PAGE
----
Oral folk tales and stories are part of human tradition. In the late 1700s and early 1800s, many of these stories began to find their way into print. Some history of this genre’s transmutation from oral to visual is documented here. The Grimm brothers were not the first to print previously orally transmitted stories, but were the most successful. Their first collection was readied for publication in 1809 but was lost after being sent to Brentano and never published during their lifetimes. In 1812, Grimms’ first edition was published; other editions were published nearly every decade to 1857 . As best I can determine, the first edition had no illustrations. By 1819, engraved illustrations for the frontispiece and title page were included and these were done by their younger brother, Ludwig Emil Grimm.
Even by the edition of 1857, there is a lack of illustration in the German edition. It is a foreboding book with small margins and text set in a variant of black letter. (This example from the digitized book at Google.) The sole illustration I found was the frontispiece. However, an English edition dated 1857 is profusely illustrated. I cannot reconcile the claim of illustrations to the German edition with the lack thereof in the digitized version. However, the difference might be explained by the edition; there were, per Wikipedia, “large” editions and “small” editions. The small editions were intended for children while the large editions were annotated, adult-oriented and scholarly. Considering the confusion and lack of information I found while researching, it would seem a good field for a professional study.
Slowly, the collected stories were edited in such a manner as to be acceptable to children; violence was tamed, for example. Edition by edition, more illustrations added until by the 1860s, there was little that resembled the brothers’ original ethnographic work. What was the impact of the Grimm brothers? The total circulation of all editions of their stories is estimated at over 1 billion. The stories, individually, have been woven “into theatre, opera and ballet works, but also into radio, film, television and new media forms. Finally, the influence of their fairy tales may be seen in everyday life by themes and motifs, in press and in advertising as well as in simple artefacts.”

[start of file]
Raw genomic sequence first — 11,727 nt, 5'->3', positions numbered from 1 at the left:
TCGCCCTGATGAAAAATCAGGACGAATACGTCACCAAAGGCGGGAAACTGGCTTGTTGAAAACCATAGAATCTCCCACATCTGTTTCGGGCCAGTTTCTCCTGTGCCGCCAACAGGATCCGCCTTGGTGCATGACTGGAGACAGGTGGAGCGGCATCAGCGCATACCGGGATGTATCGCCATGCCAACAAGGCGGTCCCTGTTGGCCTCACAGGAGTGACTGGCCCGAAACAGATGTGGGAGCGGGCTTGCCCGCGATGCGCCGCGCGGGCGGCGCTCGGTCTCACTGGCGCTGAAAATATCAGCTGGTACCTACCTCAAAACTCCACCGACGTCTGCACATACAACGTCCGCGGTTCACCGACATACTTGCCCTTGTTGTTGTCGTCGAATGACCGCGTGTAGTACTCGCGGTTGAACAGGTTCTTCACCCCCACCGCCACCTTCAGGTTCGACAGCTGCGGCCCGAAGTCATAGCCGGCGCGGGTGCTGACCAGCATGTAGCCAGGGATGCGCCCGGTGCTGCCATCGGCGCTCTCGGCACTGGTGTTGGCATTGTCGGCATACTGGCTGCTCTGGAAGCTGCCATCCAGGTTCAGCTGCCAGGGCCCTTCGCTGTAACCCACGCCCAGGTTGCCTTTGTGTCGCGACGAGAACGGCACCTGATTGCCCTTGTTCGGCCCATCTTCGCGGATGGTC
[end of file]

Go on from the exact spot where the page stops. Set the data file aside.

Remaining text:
Grimm Brothers’ Home Page: http://www.pitt.edu/~dash/grimm.html
Grimm 1812 edition of Kinder und Hausmachen, digitized. https://commons.wikimedia.org/wiki/Category:Kinder_und_Hausm%C3%A4rchen_%28Grimm%29_1812_I#/media/File:Kinder_und_Hausm%C3%A4rchen_%28Grimm%29_1812_I_p_001.jpg
The Frog King, an example of changes made: http://www.pitt.edu/~dash/frogking.html
Kinder und hausmärchen: gesammelt durch die Brüder Grimm, Volumes 1-2: https://books.google.com/books?id=y9tLAAAAIAAJ&source=gbs_navlinks_s
English edition, 1857, https://archive.org/stream/householdstories01grim
Brothers Grimm: https://en.wikipedia.org/wiki/Brothers_Grimm
1863-… Impact: http://www.grimms.de/node/197